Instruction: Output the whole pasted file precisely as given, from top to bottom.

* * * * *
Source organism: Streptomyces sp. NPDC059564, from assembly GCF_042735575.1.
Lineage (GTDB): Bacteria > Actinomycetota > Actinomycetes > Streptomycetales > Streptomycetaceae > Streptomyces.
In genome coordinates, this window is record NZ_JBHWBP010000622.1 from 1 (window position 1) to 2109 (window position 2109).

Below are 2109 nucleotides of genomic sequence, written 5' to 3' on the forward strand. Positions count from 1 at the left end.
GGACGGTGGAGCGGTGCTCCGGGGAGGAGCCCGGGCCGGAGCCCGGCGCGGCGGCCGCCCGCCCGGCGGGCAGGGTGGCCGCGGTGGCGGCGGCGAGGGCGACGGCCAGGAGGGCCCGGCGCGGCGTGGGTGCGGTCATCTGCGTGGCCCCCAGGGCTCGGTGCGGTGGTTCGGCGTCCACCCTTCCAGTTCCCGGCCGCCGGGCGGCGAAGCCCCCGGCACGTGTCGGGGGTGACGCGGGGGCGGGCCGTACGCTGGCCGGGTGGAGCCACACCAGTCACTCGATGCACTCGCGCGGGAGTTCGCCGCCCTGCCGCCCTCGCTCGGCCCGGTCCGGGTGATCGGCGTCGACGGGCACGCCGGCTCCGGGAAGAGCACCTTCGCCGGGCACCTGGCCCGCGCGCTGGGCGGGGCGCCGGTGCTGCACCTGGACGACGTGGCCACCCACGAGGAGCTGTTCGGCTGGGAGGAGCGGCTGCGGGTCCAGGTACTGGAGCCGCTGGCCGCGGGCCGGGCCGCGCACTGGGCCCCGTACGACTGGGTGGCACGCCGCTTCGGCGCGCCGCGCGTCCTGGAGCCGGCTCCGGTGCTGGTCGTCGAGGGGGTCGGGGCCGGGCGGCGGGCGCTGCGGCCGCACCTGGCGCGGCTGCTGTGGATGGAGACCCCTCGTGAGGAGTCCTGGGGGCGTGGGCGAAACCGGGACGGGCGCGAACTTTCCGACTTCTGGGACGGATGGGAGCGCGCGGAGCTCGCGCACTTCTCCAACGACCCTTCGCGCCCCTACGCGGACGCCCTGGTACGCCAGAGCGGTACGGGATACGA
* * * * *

Source organism: Streptomyces sp. NPDC059564, from assembly GCF_042735575.1.
Lineage (GTDB): Bacteria > Actinomycetota > Actinomycetes > Streptomycetales > Streptomycetaceae > Streptomyces.
In genome coordinates, this window is record NZ_JBHWBP010000622.1 from 1 (window position 1) to 2109 (window position 2109).

Below are 2109 nucleotides of genomic sequence, written 5' to 3' on the forward strand. Positions count from 1 at the left end.
GGACGGTGGAGCGGTGCTCCGGGGAGGAGCCCGGGCCGGAGCCCGGCGCGGCGGCCGCCCGCCCGGCGGGCAGGGTGGCCGCGGTGGCGGCGGCGAGGGCGACGGCCAGGAGGGCCCGGCGCGGCGTGGGTGCGGTCATCTGCGTGGCCCCCAGGGCTCGGTGCGGTGGTTCGGCGTCCACCCTTCCAGTTCCCGGCCGCCGGGCGGCGAAGCCCCCGGCACGTGTCGGGGGTGACGCGGGGGCGGGCCGTACGCTGGCCGGGTGGAGCCACACCAGTCACTCGATGCACTCGCGCGGGAGTTCGCCGCCCTGCCGCCCTCGCTCGGCCCGGTCCGGGTGATCGGCGTCGACGGGCACGCCGGCTCCGGGAAGAGCACCTTCGCCGGGCACCTGGCCCGCGCGCTGGGCGGGGCGCCGGTGCTGCACCTGGACGACGTGGCCACCCACGAGGAGCTGTTCGGCTGGGAGGAGCGGCTGCGGGTCCAGGTACTGGAGCCGCTGGCCGCGGGCCGGGCCGCGCACTGGGCCCCGTACGACTGGGTGGCACGCCGCTTCGGCGCGCCGCGCGTCCTGGAGCCGGCTCCGGTGCTGGTCGTCGAGGGGGTCGGGGCCGGGCGGCGGGCGCTGCGGCCGCACCTGGCGCGGCTGCTGTGGATGGAGACCCCTCGTGAGGAGTCCTGGGGGCGTGGGCGAAACCGGGACGGGCGCGAACTTTCCGACTTCTGGGACGGATGGGAGCGCGCGGAGCTCGCGCACTTCTCCAACGACCCTTCGCGCCCCTACGCGGACGCCCTGGTACGCCAGAGCGGTACGGGATACGA